Everything retirees need to know about second stimulus check

Two weeks ago we learned Congress finally came to an agreement on the issue of second round stimulus payments.

In a mind-boggling $900 billion pandemic relief bill signed into law on December 27, Congress approved $600 direct payments to Americans who declared $75,000 or less on their 2019 tax returns (or $150,000 or less if filing jointly). For those making higher incomes, the direct payment amount will be reduced $5 for each $100 earned over the $75,000 threshold.

Additionally, dependents under 17 are eligible for the full direct payment. This is a slight expansion of the CARES Act payments made earlier this year. Previously, minor dependents were only eligible for $500 in direct payments.

The IRS began direct deposits on December 29 and mailing paper checks on December 30. There are already reports some those who are set to receive direct stimulus payment deposits have already received their $600 payment—some as soon as January 2.

Here is what you need to know about the direct payment process:

You will receive your stimulus payment if you did not file a 2019 tax return. If you remember the confusion with Social Security beneficiaries and the first round of stimulus payments, don’t panic! Many of the problems retirees experienced during the first round will NOT be occurring on this second round.

As you probably recall, during the first round of payments last April, many retirees were confused as to how—or if—they’d receive their stimulus checks. It’s not uncommon for retirees not to file tax returns—those relying on Social Security for all of their income, for example, are not required to file tax returns with the IRS. Since it was generally known stimulus payments would be determined using tax return data, this caused a bit of an uproar with retiree non-filers.

THIS time, however, the most important thing for retirees to know is there will be no problems if you fall into the non-filing retiree group.

You will not need to provide any additional information or do anything special to receive your payment. The IRS is working directly with the SSA to make sure checks get to beneficiaries, tax return or not. If you are currently receiving benefits, you will NOT need to do anything to ensure you receive your check—the IRS will get everything it needs from the SSA.

How you receive your Social Security benefits will determine how you receive your stimulus payment. You will either receive a paper check in the mail, a direct deposit, or a debit deposit depending on how your currently receive your Social Security. The IRS will use the current payment arrangement you have on file with the SSA to get your your stimulus payment. If you’re receiving your benefits via a Direct Express debit card, that’s where you’ll receive your stimulus payment, too.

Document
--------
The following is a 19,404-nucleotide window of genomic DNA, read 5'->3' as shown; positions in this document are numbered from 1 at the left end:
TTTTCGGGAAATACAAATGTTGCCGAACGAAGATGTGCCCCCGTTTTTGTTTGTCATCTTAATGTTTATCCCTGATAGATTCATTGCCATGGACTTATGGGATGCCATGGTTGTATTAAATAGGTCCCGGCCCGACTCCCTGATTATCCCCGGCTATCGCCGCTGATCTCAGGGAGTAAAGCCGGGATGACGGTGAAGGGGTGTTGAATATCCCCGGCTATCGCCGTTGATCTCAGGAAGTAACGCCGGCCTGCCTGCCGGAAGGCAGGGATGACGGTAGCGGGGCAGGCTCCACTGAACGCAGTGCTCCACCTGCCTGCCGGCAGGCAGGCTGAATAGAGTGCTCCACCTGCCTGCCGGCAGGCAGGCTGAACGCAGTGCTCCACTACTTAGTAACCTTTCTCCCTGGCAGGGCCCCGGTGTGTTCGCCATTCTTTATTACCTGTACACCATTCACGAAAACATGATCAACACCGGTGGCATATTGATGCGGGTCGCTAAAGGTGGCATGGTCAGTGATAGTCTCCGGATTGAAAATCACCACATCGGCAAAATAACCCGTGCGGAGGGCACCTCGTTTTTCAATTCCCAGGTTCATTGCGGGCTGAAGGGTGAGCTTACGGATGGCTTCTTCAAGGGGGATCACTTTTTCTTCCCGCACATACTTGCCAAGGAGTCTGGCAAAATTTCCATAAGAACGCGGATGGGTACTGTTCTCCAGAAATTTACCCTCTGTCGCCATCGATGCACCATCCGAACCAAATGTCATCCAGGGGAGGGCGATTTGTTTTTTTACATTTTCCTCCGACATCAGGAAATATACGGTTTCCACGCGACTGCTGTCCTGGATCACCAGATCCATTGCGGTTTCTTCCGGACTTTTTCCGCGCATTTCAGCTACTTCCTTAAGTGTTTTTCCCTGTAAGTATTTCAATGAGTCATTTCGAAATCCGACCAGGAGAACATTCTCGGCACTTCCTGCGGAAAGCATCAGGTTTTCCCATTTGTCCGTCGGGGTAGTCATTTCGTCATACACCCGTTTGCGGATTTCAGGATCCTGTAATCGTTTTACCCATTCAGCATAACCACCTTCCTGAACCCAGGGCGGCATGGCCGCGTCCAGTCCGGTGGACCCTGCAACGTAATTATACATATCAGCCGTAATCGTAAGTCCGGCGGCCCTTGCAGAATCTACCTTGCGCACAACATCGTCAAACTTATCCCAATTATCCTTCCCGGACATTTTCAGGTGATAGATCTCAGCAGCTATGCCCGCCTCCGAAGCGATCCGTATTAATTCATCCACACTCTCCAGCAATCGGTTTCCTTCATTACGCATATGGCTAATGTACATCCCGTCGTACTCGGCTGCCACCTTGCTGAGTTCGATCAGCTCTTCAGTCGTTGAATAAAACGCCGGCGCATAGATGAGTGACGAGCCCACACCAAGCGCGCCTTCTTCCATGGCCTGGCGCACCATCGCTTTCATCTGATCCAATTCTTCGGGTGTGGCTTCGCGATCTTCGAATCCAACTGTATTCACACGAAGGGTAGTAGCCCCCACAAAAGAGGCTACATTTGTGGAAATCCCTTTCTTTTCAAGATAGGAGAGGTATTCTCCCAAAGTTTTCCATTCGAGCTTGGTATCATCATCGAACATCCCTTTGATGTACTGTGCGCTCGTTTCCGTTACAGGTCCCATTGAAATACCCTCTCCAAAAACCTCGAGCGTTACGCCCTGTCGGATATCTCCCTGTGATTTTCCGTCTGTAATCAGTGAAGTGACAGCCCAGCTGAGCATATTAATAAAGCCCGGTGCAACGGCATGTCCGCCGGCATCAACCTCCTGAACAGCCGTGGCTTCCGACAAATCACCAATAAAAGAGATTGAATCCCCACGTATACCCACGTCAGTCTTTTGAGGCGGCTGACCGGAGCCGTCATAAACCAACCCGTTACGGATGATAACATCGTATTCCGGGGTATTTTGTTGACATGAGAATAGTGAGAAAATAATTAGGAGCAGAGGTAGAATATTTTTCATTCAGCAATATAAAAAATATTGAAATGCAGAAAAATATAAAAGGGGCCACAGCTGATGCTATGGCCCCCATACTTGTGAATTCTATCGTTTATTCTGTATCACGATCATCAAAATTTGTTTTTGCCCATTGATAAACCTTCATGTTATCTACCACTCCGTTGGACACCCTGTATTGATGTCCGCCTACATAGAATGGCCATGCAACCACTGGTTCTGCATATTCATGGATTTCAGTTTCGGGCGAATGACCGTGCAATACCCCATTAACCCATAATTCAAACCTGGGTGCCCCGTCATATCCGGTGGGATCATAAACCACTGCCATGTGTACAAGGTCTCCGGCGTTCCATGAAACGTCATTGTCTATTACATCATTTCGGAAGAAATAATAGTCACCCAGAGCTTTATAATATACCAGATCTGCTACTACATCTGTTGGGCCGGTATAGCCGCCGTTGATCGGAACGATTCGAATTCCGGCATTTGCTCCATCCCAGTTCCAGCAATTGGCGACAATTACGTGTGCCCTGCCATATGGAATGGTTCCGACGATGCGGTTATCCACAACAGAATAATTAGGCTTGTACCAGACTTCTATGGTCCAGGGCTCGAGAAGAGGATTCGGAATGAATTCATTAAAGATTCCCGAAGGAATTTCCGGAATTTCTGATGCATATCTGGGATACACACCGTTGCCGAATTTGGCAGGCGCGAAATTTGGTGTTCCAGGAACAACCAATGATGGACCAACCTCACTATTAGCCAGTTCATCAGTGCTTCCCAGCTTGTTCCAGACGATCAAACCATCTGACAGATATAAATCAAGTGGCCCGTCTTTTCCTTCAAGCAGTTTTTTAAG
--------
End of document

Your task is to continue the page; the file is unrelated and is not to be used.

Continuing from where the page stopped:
You can track the progress of your stimulus payment online. The IRS has set up an online portal where you can track your payment. If you HAVE filed a 2019 tax return, you can also use the Get My Payment portal to confirm how you’d like to receive your payment. If you HAVE NOT filed a 2019 tax return, you will NOT be able to make changes to how you receive your payment—you will only be able to receive it in the form you currently receive your Social Security benefits.

Adult dependents are NOT eligible for payment. If someone can claim you as a dependent on his tax return, you will not be eligible to receive a direct stimulus payment. This rule is unchanged from CARES Act eligibility rules earlier this year. Please note this is the case whether or not someone actually has claimed you as a dependent on his tax return.

Minor dependents ARE eligible for payment, but you will only receive that additional payment immediately if you claimed a dependent on your 2019 tax return. If you filed a 2019 tax return and claimed a dependent, you will receive the additional $600 payment for your dependent, provided he is under 17 years old. If you did NOT file a tax return, your dependent will still be eligible, but you will need to file a 2020 tax return to claim the $600 as a “recovery rebate” tax credit. Unfortunately this means you’ll have to wait for your additional dependent payment.

Representative payees will receive stimulus payments on behalf of beneficiaries. If you have a representative payee handling your benefits, he will receive your payment on your behalf.

Your stimulus payment will NOT impact your taxes. We’ve already gotten questions from our supporters on this issue, and we’re happy to say these stimulus payments are NOT taxable income. Receiving this payment will not affect the taxes you pay on your Social Security benefits. Additionally, these payments will not affect any other government benefits you might receive that are adjusted based on income.

You may receive a payment for a recently deceased spouse—but if you do, hang onto it. Over one million stimulus payments were sent to deceased Americans on the first round. It is not yet clear whether or not the IRS will ask for that payment back (they did on the first round), so if you lost a spouse during 2020 and receive a second payment for your spouse, do not spend that money. There is a possibility you will have to repay that money to the IRS later.